I took the lead and broke trail up the steep slope through deep snow. Part way up the snow firmed a bit with a layer of snice for easy purchase and I climbed up this as high as I could before having to make the traverse. This section steepened to perhaps 50-55 degrees above a near vertical roll over so I tested each step carefully. I made the 15m push across and was now back on the main face. Chris followed up and we lead a diagonal line up the face and rejoined with Steven’s tracks halfway up. From there it was straightforward up to the ridge on 45-50 degree snow. The uppermost section steepened further to maybe 55 degrees.

Looking up at the route. To the right is the exposed rock from Steven’s ascent. To the left is the couloir we’re going to take. We traverse just below rock bend second from left
Chris climbing up
Chris making the exposed traverse now
Looking at the route ahead
Myself nearing the ridge

Once on the ridge, we setup a belay with snow pickets and Chris took the lead. He weaved through several small steps and stood on the summit with about 50m of rope length out. After some digging he found the picket that Steven and co’ had rappelled off of and brought me up on that. The ridge wasn’t all too challenging and perhaps made easier by the clouds covering the immense exposure below us. Periodically the sun would burn off parts of the cloud around the Vulcan’s Thumb and it felt surreal to be among these wild snow covered volcanic formations.

A look at the summit ridge
Chris leading up
At the top now
My turn
Standing on the summit!
Chris on the summit too

After taking in our summit glory, it was time to get down. I figured it would be easier for us to just belay each other down and then we could recover the picket. Chris felt comfortable down-leading so he put me on belay first and I descended back to the base of the ridge. I put Chris on belay next and the climbed down without issue as well. We decided at this point, we might as well rappel using Steven’s picket above the first crux down below. That would save us an exposed traverse and so we started our descent aiming for that instead.

The Vulcan’s Thumb making an imposing appearance
Time to descend
Chris descending from the ridge

The snow was perfect for easy descending, but the steepness warranted careful movements. After 60m or so we reached the top of the crux and started digging around for the buried picket. A minute later, I swung my axe into something solid and started to haul it out of the snow. I nearly declared victory, before my axe pulled out a solid block of frozen pee. I quickly swung the axe around to free it and we declared the search over. We were here now, so we decided to bury our own picket and rappel off that instead.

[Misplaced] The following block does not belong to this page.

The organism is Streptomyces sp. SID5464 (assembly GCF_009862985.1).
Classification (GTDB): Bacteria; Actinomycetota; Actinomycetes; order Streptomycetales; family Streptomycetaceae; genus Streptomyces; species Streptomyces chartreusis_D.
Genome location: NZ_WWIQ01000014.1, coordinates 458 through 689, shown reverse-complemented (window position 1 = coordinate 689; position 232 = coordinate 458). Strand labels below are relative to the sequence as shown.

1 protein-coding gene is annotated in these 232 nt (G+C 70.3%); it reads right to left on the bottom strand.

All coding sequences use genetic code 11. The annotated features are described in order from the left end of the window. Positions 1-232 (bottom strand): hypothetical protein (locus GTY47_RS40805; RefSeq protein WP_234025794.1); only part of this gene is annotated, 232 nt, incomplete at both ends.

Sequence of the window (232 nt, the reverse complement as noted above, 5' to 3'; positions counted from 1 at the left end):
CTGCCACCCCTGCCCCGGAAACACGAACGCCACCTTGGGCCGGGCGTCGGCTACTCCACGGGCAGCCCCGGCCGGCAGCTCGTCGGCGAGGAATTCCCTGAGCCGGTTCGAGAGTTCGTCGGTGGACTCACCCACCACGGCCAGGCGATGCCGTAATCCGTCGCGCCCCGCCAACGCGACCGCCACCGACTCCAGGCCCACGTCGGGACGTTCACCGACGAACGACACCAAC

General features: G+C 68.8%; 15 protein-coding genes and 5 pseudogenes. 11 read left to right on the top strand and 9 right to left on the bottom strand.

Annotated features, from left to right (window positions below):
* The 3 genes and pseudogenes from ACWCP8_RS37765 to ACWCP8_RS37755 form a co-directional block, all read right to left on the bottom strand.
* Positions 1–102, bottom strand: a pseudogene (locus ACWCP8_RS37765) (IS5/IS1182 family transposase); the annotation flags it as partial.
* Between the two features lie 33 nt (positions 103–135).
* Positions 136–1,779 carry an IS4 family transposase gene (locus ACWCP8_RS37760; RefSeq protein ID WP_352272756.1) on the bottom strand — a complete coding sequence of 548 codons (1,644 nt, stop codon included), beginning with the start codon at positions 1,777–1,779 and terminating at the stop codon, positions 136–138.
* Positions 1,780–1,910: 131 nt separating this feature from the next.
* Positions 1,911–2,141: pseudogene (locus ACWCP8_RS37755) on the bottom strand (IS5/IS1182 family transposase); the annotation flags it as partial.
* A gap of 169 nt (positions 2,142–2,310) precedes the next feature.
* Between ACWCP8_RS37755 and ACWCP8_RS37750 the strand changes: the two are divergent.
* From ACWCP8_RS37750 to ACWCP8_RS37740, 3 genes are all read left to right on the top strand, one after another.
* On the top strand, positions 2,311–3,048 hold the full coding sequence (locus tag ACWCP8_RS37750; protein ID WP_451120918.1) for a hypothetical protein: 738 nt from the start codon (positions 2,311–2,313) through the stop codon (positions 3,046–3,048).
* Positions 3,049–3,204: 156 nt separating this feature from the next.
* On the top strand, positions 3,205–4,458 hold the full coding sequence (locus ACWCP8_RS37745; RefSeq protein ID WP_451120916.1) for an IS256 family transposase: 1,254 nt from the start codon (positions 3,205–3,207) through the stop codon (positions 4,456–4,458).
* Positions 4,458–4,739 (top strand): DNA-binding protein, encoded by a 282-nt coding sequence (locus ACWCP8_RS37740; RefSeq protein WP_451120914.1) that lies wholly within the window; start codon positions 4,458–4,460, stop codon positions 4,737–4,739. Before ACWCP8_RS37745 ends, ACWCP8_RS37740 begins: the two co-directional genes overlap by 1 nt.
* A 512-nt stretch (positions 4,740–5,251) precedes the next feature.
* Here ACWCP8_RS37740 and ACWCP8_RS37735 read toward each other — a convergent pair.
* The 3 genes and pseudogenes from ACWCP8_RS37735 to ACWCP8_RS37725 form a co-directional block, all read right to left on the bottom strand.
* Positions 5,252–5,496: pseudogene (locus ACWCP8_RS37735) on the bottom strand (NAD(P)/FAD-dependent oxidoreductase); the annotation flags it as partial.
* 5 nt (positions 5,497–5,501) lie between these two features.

Somewhere down the face
Nearing the crux section we’re going to rappel
Chris nearing our rappel spot

Chris rappelled first and then I followed. I packed the rope up after and we made a short section of downclimbing back to our traversing tracks. From there we could face out and climbed along the lower face back up to a small bowl and then onto the col. We were now done with the hard part! And just in time as the sun burned off the clouds around Cayley and Pryoclastic. To our surprise some skiers had boot packed up to the Cayley ridge line. This at least confirmed we weren’t going crazy as we were positive we’d heard some voices while descending the face.

Chris rappelling
Admiring the imposing terrain around us

We didn’t bask for long as there’s quite a ways back to the car. So, after getting some cool shots of the summit we hit the road. We grabbed our stashed gear and descended back down the glacier. Reversing the tracks around the rubble pile was not so bad with cramp ons this time and then we had about 150m to gain back to the Brandywine bowl area. This part was a slog, but once we crested over the final ridge it was all downhill back to the car. I need not bore you with the details of our final 8km night time road walk from here.

Traversing back to the col
Chris about to re-ascend the bowl
Almost there
The clouds starting to burn off
Mount Cayley in view now!
Now that’s a nice summit
Chris descending back towards the glacier
On the glacier again
Traversing again
Mount Fee North Tower at center in the clouds
Ascending back to the ridge
We were dead tired by this point
Huge avalanche above Brandywine FSR from a few days ago

I am beyond stoked to have climbed this obscure summit, especially so soon after seeing it from Mount Cayley. Depending on the snow conditions this could be just a steep snow ascent or as Steven saw some challenging exposed rock and snice. Having some foot prints to follow certainly made things easier for us. The trickiest part is timing the snow. The terrain is quite complex and there seem to be some very interesting wind interactions through the ridge and north west face. Even the approach requires a fair bit of exposure to large slide paths, so I’d only attempt this if you’re 100% confident in the snow pack.

5 thoughts on “Pyroclastic Peak

  1. Snice is a fantastic; snow and ice. Sounds like pee popsicle or psnices on your axe.

    Thanks for the laugh.